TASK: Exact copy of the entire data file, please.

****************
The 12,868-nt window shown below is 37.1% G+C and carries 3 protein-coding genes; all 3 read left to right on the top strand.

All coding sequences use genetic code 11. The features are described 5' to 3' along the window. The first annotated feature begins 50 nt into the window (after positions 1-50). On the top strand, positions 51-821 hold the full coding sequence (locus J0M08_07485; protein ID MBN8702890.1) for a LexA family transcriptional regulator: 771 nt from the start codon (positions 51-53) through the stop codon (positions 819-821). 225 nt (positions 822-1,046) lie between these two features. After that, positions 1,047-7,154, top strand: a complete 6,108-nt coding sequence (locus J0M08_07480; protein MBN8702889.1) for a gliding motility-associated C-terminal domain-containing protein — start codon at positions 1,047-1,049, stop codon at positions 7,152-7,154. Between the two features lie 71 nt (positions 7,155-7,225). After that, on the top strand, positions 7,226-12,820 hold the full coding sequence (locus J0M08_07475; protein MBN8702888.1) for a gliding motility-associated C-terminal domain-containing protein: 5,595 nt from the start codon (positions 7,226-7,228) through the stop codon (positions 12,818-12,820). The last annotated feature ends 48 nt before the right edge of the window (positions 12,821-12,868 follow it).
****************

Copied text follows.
The 12,868-nt window shown below is 37.1% G+C and carries 3 protein-coding genes; all 3 read left to right on the top strand.

All coding sequences use genetic code 11. The features are described 5' to 3' along the window. The first annotated feature begins 50 nt into the window (after positions 1-50). On the top strand, positions 51-821 hold the full coding sequence (locus J0M08_07485; protein ID MBN8702890.1) for a LexA family transcriptional regulator: 771 nt from the start codon (positions 51-53) through the stop codon (positions 819-821). 225 nt (positions 822-1,046) lie between these two features. After that, positions 1,047-7,154, top strand: a complete 6,108-nt coding sequence (locus J0M08_07480; protein MBN8702889.1) for a gliding motility-associated C-terminal domain-containing protein — start codon at positions 1,047-1,049, stop codon at positions 7,152-7,154. Between the two features lie 71 nt (positions 7,155-7,225). After that, on the top strand, positions 7,226-12,820 hold the full coding sequence (locus J0M08_07475; protein MBN8702888.1) for a gliding motility-associated C-terminal domain-containing protein: 5,595 nt from the start codon (positions 7,226-7,228) through the stop codon (positions 12,818-12,820). The last annotated feature ends 48 nt before the right edge of the window (positions 12,821-12,868 follow it).